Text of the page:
So I probably just killed my tree and I stink like sulphur and have likely poisoned myself since I can't induce vomiting nor suppress it. And, you know, I don't think it matters because it's great BBQ weather right now and I feel pretty damn good. I decided to get reacquainted with an old friend, otherwise known as reading outside soaking up enough sun to get skin cancer, which I did a lot back in grad school (the reading, not the getting skin cancer part) but haven't had much time to do since starting work. I would probably go to the waterfront to read and bring a chair and sun myself except that the waterfront doesn't have beer.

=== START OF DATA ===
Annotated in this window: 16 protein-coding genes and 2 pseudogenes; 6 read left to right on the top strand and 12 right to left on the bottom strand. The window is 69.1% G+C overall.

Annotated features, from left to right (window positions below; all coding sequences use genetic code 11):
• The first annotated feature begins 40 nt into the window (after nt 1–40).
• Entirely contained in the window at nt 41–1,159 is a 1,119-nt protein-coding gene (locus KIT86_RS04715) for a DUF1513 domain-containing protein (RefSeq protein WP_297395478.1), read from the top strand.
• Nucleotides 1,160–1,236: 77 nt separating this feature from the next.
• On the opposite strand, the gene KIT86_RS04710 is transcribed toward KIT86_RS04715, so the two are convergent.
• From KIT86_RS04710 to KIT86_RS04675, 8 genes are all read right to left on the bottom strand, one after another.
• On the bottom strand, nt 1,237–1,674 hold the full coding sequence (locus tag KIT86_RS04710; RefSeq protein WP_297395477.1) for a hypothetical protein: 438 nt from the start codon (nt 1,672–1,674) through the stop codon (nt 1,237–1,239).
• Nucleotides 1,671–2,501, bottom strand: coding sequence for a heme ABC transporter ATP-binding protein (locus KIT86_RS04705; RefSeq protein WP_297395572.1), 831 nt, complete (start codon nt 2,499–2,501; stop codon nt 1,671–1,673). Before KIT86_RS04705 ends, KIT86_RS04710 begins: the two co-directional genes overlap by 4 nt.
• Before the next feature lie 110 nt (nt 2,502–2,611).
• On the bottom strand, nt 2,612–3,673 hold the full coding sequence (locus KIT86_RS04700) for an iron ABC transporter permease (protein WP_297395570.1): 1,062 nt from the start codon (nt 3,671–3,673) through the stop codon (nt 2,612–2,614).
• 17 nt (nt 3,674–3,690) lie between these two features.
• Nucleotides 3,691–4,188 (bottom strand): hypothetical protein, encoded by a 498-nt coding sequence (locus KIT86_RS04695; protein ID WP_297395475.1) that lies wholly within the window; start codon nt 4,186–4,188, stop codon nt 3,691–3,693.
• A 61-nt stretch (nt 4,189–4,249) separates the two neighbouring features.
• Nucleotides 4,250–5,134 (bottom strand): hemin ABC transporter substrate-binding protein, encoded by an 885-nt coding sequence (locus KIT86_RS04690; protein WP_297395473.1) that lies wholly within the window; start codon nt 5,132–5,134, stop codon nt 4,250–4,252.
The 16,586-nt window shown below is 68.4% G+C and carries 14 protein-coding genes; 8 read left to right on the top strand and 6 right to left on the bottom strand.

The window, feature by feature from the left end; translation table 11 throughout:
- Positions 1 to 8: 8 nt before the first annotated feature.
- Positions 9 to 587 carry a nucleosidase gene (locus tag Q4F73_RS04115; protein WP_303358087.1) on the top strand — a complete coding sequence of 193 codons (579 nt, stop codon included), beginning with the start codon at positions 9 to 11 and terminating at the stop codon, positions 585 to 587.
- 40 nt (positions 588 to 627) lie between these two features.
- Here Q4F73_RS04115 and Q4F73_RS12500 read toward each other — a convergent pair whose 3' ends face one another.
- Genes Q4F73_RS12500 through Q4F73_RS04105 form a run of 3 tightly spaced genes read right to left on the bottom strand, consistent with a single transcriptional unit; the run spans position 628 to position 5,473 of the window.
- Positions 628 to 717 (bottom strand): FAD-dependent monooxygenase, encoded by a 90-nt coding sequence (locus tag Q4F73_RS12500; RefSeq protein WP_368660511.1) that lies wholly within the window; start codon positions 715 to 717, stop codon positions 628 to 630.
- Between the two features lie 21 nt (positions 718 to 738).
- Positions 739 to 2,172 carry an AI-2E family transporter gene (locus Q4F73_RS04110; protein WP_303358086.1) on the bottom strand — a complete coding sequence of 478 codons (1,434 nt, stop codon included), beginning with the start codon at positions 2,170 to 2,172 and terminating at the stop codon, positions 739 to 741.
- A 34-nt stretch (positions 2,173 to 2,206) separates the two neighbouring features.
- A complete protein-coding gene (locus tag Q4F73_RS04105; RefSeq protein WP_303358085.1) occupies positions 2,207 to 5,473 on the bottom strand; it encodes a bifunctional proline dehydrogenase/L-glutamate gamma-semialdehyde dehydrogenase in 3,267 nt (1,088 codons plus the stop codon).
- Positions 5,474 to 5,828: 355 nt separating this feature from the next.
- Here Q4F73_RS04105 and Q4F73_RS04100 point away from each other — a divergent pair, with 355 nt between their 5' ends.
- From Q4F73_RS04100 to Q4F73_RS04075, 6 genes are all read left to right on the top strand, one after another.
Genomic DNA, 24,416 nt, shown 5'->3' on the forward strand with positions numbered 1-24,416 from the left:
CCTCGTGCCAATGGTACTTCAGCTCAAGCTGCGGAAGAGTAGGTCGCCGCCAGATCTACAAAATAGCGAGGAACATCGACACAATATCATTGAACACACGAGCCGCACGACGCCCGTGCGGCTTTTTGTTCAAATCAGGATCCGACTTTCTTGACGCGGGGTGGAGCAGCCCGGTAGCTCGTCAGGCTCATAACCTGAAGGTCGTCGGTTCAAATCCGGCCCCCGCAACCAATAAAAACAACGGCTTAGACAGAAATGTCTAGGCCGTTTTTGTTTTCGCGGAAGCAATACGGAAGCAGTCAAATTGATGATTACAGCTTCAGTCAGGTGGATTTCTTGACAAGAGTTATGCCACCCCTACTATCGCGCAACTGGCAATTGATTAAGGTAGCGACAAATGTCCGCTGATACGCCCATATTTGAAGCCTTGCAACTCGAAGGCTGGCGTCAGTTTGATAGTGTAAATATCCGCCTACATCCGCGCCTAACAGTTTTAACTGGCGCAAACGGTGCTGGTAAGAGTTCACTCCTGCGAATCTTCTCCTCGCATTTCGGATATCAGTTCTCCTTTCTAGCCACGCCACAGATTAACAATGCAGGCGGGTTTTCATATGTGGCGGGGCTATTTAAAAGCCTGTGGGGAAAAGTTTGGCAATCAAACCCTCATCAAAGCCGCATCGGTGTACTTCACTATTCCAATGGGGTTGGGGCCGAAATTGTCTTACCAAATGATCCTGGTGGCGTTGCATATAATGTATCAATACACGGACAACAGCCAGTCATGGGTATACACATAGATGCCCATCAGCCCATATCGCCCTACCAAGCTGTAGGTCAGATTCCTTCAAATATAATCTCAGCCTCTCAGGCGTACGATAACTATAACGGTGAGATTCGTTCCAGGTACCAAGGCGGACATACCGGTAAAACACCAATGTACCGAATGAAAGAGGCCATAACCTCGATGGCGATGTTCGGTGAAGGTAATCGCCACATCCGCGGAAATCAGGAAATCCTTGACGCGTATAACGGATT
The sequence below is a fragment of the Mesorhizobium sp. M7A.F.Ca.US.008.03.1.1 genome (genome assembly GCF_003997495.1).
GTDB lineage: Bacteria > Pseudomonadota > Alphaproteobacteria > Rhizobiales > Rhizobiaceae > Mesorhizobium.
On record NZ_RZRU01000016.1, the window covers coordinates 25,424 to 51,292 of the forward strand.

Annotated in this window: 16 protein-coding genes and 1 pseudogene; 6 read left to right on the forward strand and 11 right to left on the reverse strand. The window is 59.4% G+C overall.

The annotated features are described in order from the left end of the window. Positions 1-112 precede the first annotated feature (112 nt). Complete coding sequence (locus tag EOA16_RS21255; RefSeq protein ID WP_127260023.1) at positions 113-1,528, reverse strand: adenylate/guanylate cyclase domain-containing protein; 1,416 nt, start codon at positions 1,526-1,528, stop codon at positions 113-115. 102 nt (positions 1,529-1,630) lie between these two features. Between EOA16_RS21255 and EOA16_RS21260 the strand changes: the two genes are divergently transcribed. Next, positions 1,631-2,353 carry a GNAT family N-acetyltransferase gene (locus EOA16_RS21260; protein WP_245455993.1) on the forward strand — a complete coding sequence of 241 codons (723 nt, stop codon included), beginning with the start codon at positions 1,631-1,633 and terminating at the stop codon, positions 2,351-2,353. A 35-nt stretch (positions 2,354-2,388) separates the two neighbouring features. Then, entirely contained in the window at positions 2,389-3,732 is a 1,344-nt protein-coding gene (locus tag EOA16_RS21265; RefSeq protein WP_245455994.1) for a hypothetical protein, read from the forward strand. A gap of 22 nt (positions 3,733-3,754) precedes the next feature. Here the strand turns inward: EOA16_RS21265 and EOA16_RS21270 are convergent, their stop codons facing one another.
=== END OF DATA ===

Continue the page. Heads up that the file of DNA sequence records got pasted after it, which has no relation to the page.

No longer concerned with stinking of sulphur and poisoning myself with gardening chemicals, I am content to poison myself in other ways. Alcohol-related ways. So I'm now sitting in the backyard sucking back a couple of Grolsches, BBQing up some pork chops for lunch, and reading a popular history book that seems unduly concerned with emphasizing just how gay Alexander the Great was. Aside from being flaming gay (or at least strongly bi), Alexander was a notoriously hard drinker and I'd like to think that the great man would strongly approve of my afternoon plans. So crack open the BEvERage of your choice and enjoy that sunshine.


20 April 2009

How does God fare on the Ten Commandments?

I was recently at an Easter church service with my wife. On a typical Easter, the typical pastor will say typical things about why we need salvation. This guy was typical. So what did he say?

Succinctly, he posed the rhetorical question, 'Why do we need salvation?' His answer, 'Because we fall short of the glory of God, silly.'